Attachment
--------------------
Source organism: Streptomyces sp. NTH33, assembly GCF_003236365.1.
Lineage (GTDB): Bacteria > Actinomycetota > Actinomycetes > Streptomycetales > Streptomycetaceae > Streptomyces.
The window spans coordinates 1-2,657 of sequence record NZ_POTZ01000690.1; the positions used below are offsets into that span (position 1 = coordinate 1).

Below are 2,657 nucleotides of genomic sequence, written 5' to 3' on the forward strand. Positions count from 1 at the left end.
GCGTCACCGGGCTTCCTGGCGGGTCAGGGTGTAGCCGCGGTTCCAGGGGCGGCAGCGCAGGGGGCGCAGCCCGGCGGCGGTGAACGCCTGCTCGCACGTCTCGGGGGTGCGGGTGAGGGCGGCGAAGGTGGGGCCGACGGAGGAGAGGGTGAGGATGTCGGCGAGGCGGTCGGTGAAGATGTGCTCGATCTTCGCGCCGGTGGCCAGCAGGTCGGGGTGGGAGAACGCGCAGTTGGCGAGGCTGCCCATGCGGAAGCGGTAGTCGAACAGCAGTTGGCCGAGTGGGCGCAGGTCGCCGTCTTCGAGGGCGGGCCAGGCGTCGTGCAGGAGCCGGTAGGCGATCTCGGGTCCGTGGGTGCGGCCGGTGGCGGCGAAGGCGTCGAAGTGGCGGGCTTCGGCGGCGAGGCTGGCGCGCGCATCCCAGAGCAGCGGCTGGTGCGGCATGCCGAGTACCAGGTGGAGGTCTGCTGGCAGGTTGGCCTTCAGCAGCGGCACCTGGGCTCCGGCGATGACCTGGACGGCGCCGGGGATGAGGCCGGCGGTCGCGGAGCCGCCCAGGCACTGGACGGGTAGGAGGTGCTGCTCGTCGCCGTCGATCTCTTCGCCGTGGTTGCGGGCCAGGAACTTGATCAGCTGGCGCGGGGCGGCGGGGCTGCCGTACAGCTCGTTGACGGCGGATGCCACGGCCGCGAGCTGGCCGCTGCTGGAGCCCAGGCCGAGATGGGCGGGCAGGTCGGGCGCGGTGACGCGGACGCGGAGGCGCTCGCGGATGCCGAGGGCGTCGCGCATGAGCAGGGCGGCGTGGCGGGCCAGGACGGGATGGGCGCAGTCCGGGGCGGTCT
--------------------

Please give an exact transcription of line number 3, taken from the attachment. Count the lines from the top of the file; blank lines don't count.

The window spans coordinates 1-2,657 of sequence record NZ_POTZ01000690.1; the positions used below are offsets into that span (position 1 = coordinate 1).